In financial services, our customers are focused on enhancing customer experiences by building friction-less, always on, agile digital solutions leveraging our cloud. Our collaboration with Mastercard will accelerate the development of emerging technologies aimed at helping its partners build and securely scale new solutions to drive financial security and sustainable growth. Morgan Stanley Capital International is delivering new capabilities to help investors quickly and efficiently manage data to gain intelligent insights on risk and performance drivers leveraging Azure Data Services. In the U.K., Finastra is bringing even more mission-critical solutions to the cloud for its customers and Refinitiv is helping financial firms collaborate and unlock the power of their data and insights. National Australia Bank is accelerating its cloud innovation to create compelling customer experiences, and in Singapore, Standard Chartered Bank is taking a cloud-first approach to make banking more accessible across its network. In addition, we are partnering with Germany-based Munich RE to store and leverage insured population data for risk management and product development using Azure Cosmos DB in a way that meets regulatory and compliance requirements.
Telstra is focused on accelerating the development and release of innovative and sustainable cloud-based solutions across multiple industries, driving efficiency, amplifying decision-making capability and enhancing customer experiences.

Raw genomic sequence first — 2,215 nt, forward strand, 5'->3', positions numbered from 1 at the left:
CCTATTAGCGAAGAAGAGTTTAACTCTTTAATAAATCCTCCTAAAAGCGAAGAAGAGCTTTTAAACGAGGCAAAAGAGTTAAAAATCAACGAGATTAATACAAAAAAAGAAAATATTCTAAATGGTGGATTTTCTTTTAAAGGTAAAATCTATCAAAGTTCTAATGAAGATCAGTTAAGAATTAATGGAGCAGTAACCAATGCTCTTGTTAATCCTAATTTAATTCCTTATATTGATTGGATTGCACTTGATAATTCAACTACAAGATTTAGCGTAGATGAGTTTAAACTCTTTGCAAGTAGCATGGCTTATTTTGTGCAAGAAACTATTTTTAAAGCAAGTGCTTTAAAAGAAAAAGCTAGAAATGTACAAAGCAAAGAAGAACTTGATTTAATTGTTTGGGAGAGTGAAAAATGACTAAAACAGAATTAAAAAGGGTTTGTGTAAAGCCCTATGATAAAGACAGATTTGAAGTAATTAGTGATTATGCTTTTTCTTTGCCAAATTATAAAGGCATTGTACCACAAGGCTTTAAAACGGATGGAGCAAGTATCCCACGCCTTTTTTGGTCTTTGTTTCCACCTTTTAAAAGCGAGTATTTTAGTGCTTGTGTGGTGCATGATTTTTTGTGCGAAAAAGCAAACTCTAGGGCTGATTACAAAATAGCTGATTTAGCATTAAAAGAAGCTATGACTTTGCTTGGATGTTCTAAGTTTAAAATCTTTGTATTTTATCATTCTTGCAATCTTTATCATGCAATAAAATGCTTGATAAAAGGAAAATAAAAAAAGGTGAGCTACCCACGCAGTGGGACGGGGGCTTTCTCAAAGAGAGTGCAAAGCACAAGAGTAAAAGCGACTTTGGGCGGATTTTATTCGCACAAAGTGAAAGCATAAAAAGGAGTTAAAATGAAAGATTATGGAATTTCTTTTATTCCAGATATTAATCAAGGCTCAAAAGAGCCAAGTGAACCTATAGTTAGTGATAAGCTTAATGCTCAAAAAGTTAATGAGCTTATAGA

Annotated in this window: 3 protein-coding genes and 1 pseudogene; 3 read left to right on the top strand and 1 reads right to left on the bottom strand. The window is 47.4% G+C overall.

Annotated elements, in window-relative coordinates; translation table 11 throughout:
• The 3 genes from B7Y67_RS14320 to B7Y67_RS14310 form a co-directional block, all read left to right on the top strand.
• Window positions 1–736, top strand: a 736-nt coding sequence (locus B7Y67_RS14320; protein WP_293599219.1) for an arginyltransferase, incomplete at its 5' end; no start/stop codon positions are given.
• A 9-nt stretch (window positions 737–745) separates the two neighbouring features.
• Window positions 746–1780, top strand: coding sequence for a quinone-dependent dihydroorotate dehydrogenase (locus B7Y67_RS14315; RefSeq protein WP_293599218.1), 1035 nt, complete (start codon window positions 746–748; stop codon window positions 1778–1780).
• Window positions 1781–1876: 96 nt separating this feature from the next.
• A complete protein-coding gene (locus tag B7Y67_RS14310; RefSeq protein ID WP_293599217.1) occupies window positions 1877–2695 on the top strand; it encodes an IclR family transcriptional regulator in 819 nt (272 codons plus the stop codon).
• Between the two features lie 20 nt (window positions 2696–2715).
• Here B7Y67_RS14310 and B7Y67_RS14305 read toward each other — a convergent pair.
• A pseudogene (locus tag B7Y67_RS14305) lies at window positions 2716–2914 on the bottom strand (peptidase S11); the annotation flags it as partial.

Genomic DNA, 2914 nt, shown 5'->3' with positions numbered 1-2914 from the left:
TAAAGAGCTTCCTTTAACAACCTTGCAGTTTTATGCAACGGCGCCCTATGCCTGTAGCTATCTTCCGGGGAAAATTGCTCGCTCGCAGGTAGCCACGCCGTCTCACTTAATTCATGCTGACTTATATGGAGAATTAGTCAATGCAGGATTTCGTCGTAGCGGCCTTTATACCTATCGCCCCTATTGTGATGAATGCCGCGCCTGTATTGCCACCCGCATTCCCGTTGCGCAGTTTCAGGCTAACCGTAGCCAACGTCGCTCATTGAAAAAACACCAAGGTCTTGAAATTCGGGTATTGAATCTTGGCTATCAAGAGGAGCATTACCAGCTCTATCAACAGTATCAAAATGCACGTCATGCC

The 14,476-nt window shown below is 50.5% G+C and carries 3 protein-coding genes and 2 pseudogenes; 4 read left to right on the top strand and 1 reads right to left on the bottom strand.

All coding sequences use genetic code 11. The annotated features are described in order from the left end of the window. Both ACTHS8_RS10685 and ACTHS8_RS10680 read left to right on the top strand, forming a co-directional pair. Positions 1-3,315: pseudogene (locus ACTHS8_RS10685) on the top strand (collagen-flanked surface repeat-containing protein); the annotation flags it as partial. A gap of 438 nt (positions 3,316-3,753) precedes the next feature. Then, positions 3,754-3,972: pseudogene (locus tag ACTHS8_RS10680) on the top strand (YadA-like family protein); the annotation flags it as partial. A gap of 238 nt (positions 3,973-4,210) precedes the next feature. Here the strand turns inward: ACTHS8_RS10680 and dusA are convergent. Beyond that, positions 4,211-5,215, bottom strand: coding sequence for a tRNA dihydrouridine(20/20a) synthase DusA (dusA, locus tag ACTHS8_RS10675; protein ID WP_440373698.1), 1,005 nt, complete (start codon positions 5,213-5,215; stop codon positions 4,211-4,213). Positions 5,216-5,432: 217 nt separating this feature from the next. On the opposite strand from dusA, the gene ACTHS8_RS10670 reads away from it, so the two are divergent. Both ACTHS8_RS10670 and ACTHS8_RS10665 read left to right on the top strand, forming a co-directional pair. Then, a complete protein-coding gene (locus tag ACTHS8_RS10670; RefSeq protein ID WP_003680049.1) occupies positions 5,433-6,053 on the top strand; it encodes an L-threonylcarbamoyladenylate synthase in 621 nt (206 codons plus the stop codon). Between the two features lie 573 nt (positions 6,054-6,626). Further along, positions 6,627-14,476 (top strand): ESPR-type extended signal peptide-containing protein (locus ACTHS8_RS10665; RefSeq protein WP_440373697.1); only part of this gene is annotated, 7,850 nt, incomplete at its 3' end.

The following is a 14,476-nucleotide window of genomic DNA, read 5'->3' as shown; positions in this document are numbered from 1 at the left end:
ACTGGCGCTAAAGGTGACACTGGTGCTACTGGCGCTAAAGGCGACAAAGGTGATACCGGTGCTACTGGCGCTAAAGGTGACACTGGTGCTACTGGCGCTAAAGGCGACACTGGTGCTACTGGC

In telecommunications, data-driven solutions are advancing innovation, amplifying decision-making capability, and enhancing customer experiences. AT&T recently unveiled a fast and highly secure Internet of Things (IoT) solution built on AT&T’s global cellular network and Azure Sphere to help businesses connect machines and equipment to the cloud, bypassing the need for public internet. Following our expanded partnership with Australia-based Telstra, citizen developers have automated manual processes with Power Apps in Microsoft Teams, helping improve customer service and the company’s financial performance. In addition, we launched the “SKT 5GX Cloud Game” powered by Xbox Game Pass Ultimate with SK Telecom — making Korea the first Asian market to offer Xbox’s cloud gaming service. To help small businesses thrive, T-Mobile is launching new rate plans with Microsoft 365 productivity tools included at no additional charge so they can help customers navigate the new realities of a remote world. We are also working with Lumen (formerly CenturyLink), which quickly adopted Azure Active Directory amid the pandemic, to enable secure remote access for its global workforce. At our Azure for Operators event, we announced our close collaboration with the telecommunications industry to help operators quickly leverage the potential of 5G for greater resiliency and cost efficiency while driving new services and business models. We also joined the 5G Innovation Lab to provide engineering and technology resources to help entrepreneurs develop, test and bring to market new innovation.